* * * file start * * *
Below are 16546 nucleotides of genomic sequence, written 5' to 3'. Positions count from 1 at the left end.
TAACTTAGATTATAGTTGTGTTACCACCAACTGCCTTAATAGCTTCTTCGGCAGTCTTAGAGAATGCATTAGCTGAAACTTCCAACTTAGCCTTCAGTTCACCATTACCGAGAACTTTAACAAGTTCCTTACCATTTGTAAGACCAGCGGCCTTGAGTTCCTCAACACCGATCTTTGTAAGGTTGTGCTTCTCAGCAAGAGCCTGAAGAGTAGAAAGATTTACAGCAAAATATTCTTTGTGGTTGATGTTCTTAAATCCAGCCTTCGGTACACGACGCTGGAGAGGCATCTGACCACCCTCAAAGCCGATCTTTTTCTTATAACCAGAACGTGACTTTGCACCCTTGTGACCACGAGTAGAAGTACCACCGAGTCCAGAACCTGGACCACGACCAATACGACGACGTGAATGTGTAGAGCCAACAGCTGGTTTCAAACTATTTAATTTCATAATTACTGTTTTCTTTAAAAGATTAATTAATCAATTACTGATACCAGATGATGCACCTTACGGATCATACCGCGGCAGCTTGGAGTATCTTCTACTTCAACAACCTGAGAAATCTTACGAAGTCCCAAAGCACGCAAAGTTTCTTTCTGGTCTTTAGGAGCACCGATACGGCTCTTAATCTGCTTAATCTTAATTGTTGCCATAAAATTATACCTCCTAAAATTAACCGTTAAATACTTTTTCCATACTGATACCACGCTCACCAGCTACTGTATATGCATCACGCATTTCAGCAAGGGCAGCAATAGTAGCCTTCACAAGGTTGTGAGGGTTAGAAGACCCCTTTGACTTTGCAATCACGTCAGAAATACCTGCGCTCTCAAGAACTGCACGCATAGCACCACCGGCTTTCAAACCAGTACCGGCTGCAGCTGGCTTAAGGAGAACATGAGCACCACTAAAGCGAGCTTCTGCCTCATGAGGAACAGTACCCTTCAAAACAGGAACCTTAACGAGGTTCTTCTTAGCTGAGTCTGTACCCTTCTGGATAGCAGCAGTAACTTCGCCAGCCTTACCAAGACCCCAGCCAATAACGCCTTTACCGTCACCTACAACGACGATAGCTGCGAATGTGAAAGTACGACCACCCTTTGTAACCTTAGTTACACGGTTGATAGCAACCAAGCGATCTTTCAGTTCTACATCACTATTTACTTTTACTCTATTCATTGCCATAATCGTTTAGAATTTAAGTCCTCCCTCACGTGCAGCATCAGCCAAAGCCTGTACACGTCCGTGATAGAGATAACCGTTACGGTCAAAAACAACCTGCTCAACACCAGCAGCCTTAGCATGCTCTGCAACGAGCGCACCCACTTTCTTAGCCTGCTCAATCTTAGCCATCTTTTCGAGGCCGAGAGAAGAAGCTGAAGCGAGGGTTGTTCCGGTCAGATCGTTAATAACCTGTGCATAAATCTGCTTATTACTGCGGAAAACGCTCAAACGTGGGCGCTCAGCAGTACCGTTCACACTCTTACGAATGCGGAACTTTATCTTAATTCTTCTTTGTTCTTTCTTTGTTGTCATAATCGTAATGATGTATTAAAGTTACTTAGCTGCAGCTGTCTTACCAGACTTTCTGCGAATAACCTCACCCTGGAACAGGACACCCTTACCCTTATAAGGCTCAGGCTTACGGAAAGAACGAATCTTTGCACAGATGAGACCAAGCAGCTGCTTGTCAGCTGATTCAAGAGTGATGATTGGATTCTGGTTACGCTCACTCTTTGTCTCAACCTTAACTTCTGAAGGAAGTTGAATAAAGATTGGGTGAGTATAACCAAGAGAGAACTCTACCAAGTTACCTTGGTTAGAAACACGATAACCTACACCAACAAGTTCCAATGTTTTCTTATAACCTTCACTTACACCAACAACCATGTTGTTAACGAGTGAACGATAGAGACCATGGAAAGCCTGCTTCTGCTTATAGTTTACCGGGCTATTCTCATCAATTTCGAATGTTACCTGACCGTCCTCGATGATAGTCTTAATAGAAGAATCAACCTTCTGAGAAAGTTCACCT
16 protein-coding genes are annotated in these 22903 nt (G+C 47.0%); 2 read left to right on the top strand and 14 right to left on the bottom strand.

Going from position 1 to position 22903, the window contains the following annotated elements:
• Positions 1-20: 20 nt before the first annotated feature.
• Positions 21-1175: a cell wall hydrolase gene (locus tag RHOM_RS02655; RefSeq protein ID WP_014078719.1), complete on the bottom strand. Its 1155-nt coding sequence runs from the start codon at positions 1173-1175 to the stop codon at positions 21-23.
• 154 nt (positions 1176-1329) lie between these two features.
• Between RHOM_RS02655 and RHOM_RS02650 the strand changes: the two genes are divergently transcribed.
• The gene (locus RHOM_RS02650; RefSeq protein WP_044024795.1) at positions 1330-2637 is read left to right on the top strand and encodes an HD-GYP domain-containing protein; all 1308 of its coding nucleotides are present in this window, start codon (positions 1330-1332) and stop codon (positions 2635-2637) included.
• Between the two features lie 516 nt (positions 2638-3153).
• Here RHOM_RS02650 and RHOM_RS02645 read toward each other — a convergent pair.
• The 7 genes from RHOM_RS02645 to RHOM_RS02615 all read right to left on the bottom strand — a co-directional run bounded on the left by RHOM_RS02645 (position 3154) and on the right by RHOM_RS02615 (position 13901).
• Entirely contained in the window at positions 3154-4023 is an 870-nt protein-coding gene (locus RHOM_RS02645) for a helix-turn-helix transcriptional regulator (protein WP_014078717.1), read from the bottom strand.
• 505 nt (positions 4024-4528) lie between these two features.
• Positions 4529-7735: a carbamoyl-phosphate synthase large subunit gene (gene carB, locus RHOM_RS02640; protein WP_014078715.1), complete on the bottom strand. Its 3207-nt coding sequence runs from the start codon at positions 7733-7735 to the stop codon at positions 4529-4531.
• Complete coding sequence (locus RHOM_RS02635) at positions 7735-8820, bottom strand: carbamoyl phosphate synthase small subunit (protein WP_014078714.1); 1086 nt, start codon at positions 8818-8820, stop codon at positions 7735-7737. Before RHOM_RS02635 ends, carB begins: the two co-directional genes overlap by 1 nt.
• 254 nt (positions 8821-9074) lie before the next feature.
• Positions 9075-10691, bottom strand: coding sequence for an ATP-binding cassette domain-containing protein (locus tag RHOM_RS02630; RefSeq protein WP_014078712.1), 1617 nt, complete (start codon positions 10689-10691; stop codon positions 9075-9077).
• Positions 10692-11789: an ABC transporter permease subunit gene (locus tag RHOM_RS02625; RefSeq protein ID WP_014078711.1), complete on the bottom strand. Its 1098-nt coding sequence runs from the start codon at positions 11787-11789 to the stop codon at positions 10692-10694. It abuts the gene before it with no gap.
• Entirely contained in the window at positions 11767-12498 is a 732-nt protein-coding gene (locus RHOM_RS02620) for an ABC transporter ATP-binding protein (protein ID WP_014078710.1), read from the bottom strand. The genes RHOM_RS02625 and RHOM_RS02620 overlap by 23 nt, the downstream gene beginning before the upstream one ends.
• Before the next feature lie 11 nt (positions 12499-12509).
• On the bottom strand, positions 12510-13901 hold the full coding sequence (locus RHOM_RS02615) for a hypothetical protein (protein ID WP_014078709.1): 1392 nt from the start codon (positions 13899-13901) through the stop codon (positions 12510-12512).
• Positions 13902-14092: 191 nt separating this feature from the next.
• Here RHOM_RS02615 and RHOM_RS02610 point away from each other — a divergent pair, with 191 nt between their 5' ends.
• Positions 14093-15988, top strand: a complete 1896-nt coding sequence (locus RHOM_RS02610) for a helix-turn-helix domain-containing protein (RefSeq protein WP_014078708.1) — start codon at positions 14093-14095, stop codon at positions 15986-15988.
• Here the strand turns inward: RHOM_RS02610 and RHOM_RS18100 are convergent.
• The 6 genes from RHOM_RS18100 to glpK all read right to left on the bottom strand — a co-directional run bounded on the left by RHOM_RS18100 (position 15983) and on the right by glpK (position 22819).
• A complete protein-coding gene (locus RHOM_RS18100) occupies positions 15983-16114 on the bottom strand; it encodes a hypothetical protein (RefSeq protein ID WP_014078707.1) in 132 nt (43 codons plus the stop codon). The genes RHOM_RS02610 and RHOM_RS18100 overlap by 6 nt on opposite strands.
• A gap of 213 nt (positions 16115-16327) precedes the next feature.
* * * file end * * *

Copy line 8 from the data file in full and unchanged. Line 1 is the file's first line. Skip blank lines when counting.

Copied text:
• Between RHOM_RS02655 and RHOM_RS02650 the strand changes: the two genes are divergently transcribed.